Good morning, Arizona. Here’s what you need to know to start your day.

This beautiful cooldown in Phoenix won’t last for long, so enjoy it while it lasts. After yesterday’s unusually cool 78-degree high, temperatures could be back in the triple digits by Sunday.

Today through Friday, however, highs will be in the mid- to upper-80s.


So, that didn’t turn out like we had hoped.

The Suns will pick fourth in the NBA draft on June 22, disappointing fans with higher expectations.

The team finished with the league’s second-worst record, guaranteeing a top-five pick and providing a 19.9 percent chance of obtaining the top spot, the lottery’s second-best odds. Instead, the No. 1 pick went to the Boston Celtics, the same team playing Cleveland in the Eastern Conference finals. The Lakers will pick second.

In the court of social media, this is definite proof the system is rigged.


Sen. John McCain turned up the heat on President Donald Trump yesterday, saying the scandals that have put his White House in turmoil are now “Watergate size and scale.”

McCain, R-Ariz., made the comments at a dinner in Washington, D.C., in which he accepted the International Republican Institute’s Freedom Award.

“I think we’ve seen this movie before. I think it appears at a point where it’s of Watergate size and scale. … The shoes continue to drop, and every couple days there’s a new aspect,” McCain was quoted as saying by the Daily Beast.

Read the full report.



A 31-story residential tower will replace the Arizona Center’s grassy lawn in downtown Phoenix, according to plans announced Tuesday.

The $100 million project proposes adding 350 units to the mixed-use complex, which encompasses two city blocks along Van Buren Street. The corner at Fifth Street where crews would build the tower is now undeveloped, open space. 

The aging Arizona Center already is home to offices, entertainment, restaurants and a garden area. Its owners are trying to attract new tenants and reinvent the center as a more modern destination.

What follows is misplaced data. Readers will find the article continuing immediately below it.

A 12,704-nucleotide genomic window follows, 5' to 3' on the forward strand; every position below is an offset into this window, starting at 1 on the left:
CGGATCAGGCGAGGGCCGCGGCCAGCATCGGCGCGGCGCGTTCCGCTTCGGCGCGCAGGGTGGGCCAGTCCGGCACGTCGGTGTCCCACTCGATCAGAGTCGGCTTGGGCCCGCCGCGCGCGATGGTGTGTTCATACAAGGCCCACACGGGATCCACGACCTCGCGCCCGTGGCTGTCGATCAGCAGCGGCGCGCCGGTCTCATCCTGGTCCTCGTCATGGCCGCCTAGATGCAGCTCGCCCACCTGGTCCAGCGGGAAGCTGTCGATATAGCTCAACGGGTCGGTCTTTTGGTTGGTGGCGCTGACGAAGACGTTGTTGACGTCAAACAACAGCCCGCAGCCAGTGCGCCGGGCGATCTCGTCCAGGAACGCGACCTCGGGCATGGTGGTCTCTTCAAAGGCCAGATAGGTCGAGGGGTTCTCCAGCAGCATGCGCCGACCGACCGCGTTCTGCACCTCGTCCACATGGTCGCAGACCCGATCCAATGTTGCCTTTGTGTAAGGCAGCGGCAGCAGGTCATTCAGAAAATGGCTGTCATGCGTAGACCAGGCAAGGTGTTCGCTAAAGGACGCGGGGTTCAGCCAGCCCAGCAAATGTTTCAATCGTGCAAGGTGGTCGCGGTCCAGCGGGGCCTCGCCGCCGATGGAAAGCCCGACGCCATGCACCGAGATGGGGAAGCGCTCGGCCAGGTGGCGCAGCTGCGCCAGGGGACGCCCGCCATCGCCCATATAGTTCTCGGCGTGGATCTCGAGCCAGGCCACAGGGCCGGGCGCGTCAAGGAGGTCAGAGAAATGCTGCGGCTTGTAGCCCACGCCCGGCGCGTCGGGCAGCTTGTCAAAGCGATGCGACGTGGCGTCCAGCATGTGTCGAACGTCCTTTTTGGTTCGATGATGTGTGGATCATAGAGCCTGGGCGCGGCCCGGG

At 31 stories, the building would be among the tallest in Phoenix. 



“Google” will not go the way of “aspirin,” “cellophane,” “escalator” or “thermos,” former trademarks that were used so generically that the companies that owned them were forced to relinquish them.

Yesterday, the 9th U.S. Circuit Court of Appeals confirmed that instead, Google will join Coke, Q-tips, Xerox and other companies that managed to hang on to ownership of trade names even though they are widely used as nouns and verbs to describe any and all items in their class.

The dispute started in 2012, when two people identified in the record as Chris Gillespie and David Elliot bought more than 700 internet domain names incorporating the word “google” from GoDaddy, a Scottsdale-based domain-name registrar.

As you can imagine, Google Inc. was not pleased and took them to court. Read the full story.



  • In 1792, the New York Stock Exchange had its beginnings as a group of brokers met under a tree on Wall Street and signed the Buttonwood Agreement.
  • In 1875, the first Kentucky Derby was run; the winner was Aristides, ridden by Oliver Lewis.
  • In 1940, the Nazis occupied Brussels, Belgium, during World War II.
  • In 1954, a unanimous U.S. Supreme Court handed down its Brown vs. Board of Education of Topeka decision which held that racially segregated public schools were inherently unequal, and therefore unconstitutional.
  • In 1957, the Rev. Martin Luther King Jr. delivered his first national speech, titled “Give Us the Ballot,” during the Prayer Pilgrimage for Freedom in Washington, D.C.
  • In 1961, Cuban leader Fidel Castro offered to release prisoners captured in the Bay of Pigs invasion in exchange for 500 bulldozers. (The prisoners were eventually freed in exchange for medical supplies.)
  • In 1977, the Chuck E. Cheese’s fast food and family entertainment chain had its start as the first Chuck E. Cheese’s Pizza Time Theatre opened in San Jose, California.
  • In 1980, rioting that claimed 18 lives erupted in Miami’s Liberty City after an all-white jury in Tampa acquitted four former Miami police officers of fatally beating black insurance executive Arthur McDuffie.
  • In 1987, 37 American sailors were killed when an Iraqi warplane attacked the U.S. Navy frigate Stark in the Persian Gulf. (Iraq apologized for the attack, calling it a mistake, and paid more than $27 million in compensation.)
  • In 2004, Massachusetts became the first state to allow legal same-sex marriages.

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